‘Tropic Thunder’ buries the year’s comedy competition

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By Sam Watermeier

There may be some confusion in the theater before “Tropic Thunder” begins. In the middle of the previews, an advertisement pops up for an explicitly titled energy drink, “Booty Sweat.” Then, we see a slew of previews for extremely cheesy and distasteful Hollywood movies: an action movie called “Scorcher VI: Global Meltdown,” a silly family comedy called, “The Fatties: Fart 2,” etc. The drink advertisement and the previews resemble what we see in the media everyday so closely that we totally buy them. Then, the joke is on the audience when these ads turn out to be fake previews featuring the characters in “Thunder,” a bunch of bloated, talentless actors. Those opening 10 minutes of the film alone show that “Tropic Thunder” is one of the best satires on Hollywood ever made. It takes accurate stabs at the business side of the industry, the strange politics involved and most importantly, the lack of originality in the films themselves. Ironically, this film has one of the most original plots in recent years as well as non-stop laughs. However, it is not perfect by any means. Some of the jokes are redundant and the humor is sometimes too dependant on vulgarity. Despite these flaws, it is still one of the best comedies of the year.

“Tropic Thunder” follows a group of pretentious actors making a war film. Tugg Speedman (Ben Stiller) is known for action films whereas Jeff Portnoy (Jack Black) is known for a comedy franchise involving a fat, gassy family (not far from Eddie Murphy’s ‘Nutty Professor’ franchise) and Kirk Lazarus (Robert Downey, Jr.) is known as the Oscar-winner. Lazarus, pretentious as he is, even undergoes special skin-pigment changing surgery to play an African-American platoon leader. The production does not go as planned. So, the director (Steve Coogan) and the author (Nick Nolte) of the book that the film within-the-film is based on, come up with a plan to send the actors into the middle of a real war to make the film more authentic. However, the actors are completely oblivious of this fact and this is when the hilarity ensues.

In this film, nothing is sacred. Writer-director Stiller attacks everyone and everything Hollywood-related with his sharp, biting wit. Producers and agents are depicted as greasy, money-grubbing sleazebags who would sell out their friends for a G5 airplane. Stiller also pokes fun at the Academy for always awarding or at least nominating actors who portray the mentally challenged. This tradition is unfortunately true when you think about reality (Tom Hanks- “Forrest Gump,” Dustin Hoffman- “Rain Man,” Sean Penn- “I Am Sam,” etc.) One can sense Stiller’s frustration with the strangeness of the film industry in these scenes. He definitely has an agenda in the way he pokes fun at these strange Hollywood customs. He wants to open Hollywood’s eyes and our own. That is great satire, the kind with a point that also makes a difference. Stiller reminds audiences why they love comedies- they are cathartic. That’s the good news. Now, it’s time to address this film’s major weakness.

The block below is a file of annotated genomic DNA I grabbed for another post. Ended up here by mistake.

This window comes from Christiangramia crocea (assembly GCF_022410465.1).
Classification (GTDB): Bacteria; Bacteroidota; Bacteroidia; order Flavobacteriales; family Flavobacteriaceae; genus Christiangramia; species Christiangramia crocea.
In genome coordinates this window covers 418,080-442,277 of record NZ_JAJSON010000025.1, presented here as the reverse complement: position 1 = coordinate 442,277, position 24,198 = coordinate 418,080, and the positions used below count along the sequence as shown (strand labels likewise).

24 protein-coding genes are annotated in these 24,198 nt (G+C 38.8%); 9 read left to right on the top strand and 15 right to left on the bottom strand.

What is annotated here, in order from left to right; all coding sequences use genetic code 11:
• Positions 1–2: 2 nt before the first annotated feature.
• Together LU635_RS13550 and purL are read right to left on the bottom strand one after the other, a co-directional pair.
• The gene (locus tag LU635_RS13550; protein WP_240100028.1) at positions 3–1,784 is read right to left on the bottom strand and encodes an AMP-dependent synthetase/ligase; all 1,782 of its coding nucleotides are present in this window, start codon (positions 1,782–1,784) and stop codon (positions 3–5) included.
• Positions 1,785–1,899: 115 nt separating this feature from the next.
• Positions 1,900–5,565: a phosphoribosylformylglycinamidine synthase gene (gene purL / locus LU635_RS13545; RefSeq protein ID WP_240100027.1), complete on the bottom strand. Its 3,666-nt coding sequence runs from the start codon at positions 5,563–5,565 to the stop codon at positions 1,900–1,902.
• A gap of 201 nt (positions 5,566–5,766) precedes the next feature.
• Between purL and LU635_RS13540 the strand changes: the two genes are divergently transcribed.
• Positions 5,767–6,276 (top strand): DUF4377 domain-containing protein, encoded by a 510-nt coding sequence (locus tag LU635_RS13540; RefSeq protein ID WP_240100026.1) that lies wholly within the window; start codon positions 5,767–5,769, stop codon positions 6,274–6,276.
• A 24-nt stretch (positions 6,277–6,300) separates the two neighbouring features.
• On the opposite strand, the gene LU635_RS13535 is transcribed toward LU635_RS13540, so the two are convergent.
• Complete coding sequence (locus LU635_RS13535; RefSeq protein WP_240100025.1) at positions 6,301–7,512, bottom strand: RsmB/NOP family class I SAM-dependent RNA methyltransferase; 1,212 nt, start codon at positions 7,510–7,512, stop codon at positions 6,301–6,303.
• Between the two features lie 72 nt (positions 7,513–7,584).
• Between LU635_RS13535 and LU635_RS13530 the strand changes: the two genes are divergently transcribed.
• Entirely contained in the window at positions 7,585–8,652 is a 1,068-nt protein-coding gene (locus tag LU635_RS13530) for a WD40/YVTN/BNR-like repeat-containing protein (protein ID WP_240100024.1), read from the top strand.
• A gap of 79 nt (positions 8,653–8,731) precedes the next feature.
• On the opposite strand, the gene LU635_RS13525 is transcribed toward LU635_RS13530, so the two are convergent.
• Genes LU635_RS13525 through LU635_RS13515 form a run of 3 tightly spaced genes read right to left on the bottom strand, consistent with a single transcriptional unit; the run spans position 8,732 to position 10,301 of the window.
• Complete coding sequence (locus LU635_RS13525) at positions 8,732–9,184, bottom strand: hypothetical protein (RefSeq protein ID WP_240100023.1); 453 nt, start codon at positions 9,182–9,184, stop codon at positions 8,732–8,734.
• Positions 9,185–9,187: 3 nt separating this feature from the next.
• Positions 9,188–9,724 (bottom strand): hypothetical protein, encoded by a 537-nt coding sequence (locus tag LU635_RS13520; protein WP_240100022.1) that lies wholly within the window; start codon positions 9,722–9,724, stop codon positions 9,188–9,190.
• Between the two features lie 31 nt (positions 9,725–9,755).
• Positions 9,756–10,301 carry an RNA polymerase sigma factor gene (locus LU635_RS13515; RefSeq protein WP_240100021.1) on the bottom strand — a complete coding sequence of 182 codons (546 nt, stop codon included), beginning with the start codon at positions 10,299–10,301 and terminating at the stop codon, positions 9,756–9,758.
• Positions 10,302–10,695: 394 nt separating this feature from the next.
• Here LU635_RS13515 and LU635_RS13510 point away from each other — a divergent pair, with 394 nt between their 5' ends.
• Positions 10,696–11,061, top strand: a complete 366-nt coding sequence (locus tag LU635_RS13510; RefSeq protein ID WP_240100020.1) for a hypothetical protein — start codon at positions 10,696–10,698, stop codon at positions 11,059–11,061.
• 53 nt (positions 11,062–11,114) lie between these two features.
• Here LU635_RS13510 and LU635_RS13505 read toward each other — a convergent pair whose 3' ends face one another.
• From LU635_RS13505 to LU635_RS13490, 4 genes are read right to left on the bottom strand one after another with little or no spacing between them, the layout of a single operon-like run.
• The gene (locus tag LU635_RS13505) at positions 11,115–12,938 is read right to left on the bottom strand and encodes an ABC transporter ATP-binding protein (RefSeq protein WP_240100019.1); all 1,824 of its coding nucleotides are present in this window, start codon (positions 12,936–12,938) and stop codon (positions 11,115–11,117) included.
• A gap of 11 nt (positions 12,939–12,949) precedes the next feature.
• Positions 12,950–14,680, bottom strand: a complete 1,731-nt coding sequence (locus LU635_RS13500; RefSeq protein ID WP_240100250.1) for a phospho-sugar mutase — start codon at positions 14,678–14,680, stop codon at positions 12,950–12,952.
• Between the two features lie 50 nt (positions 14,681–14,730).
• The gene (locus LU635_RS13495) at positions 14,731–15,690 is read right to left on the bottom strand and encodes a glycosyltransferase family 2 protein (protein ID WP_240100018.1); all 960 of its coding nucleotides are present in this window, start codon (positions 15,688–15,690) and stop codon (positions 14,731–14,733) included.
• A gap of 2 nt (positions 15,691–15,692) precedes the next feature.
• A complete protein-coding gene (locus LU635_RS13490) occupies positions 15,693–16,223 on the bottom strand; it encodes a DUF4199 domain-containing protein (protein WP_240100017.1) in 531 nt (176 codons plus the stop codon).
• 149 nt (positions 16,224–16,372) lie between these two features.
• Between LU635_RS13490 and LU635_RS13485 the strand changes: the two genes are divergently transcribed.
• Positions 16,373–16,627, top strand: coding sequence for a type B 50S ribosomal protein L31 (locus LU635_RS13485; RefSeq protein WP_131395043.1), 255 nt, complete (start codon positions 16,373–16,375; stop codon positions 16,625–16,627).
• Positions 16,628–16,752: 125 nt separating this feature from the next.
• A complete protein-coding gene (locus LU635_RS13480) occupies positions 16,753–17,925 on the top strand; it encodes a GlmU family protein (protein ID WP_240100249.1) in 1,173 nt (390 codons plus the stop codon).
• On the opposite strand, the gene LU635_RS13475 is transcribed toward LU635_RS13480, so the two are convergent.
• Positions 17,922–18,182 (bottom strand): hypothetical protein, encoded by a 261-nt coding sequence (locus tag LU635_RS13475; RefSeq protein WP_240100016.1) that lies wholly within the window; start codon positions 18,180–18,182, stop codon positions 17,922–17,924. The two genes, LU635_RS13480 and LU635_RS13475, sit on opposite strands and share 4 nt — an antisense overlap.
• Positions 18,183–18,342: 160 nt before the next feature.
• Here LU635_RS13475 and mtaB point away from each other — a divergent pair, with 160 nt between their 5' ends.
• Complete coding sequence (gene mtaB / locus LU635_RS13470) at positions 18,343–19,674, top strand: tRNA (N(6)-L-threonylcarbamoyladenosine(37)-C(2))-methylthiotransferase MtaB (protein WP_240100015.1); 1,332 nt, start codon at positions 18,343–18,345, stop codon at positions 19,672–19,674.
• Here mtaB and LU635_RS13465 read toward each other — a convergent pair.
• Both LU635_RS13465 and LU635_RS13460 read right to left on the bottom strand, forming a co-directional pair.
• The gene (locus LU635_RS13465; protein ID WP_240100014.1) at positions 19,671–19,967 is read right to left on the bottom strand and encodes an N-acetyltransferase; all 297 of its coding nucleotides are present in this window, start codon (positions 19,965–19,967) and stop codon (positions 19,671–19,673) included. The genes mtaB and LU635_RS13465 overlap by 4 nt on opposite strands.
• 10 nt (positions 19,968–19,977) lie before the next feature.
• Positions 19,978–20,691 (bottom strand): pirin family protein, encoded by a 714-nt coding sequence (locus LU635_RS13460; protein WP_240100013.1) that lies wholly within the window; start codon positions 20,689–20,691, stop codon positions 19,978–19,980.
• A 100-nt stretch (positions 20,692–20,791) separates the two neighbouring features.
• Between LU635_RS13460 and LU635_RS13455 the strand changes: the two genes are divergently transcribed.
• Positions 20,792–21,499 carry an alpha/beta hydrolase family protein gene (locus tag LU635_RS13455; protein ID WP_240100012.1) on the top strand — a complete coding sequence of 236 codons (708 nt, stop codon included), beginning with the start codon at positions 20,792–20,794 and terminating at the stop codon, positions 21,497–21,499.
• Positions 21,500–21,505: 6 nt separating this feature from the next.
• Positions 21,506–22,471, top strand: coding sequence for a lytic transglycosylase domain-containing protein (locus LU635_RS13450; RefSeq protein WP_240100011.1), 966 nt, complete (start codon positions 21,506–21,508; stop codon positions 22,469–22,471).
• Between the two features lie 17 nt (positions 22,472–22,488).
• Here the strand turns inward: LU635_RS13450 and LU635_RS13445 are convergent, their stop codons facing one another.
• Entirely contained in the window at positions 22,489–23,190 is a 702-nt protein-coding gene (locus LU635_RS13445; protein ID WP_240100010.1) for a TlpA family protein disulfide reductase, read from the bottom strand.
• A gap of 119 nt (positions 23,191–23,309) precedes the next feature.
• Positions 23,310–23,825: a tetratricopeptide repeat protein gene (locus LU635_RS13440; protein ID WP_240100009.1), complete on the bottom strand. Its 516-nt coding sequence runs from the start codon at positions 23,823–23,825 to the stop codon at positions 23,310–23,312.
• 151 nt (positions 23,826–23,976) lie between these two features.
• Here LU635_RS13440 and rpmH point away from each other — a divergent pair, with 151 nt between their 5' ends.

To explain the major flaw of this film, I’m going to steal a joke from the Comedy Central roast of Bob Saget: If some comedians use vulgar language as a crutch, Ben Stiller must be a quadriplegic. There are too many scenes in “Tropic Thunder” that feature random vulgarity for shock value. This is evident especially in the scenes with Tom Cruise as fat, bald producer Les Grossman. One of the main reasons he is funny is because he swears so much and audiences are not used to that kind of profanity coming from Cruise. Although it is humorous, it becomes redundant and, in the end, turns stale. Plus, profanity makes for cheap laughs and Stiller should know that by now.

Despite its flaws, “Tropic Thunder” is still the best comedy of the year so far. I guarantee that it will make you laugh harder than any other film playing right now. Its broad comedy is a refreshing change of direction from the naturalistic comedy of Judd Apatow, Seth Rogen and Evan Goldberg that is simply becoming dull. Its performances are also much more exciting to watch than the performances in “Pineapple Express.” Downey Jr. and Cruise portray their characters with complete conviction whereas “Apatow actors” seem like they are not really trying. “Tropic Thunder” is the kind of fresh comedy we need right now. Take note, Mr. Apatow.

Grade: A-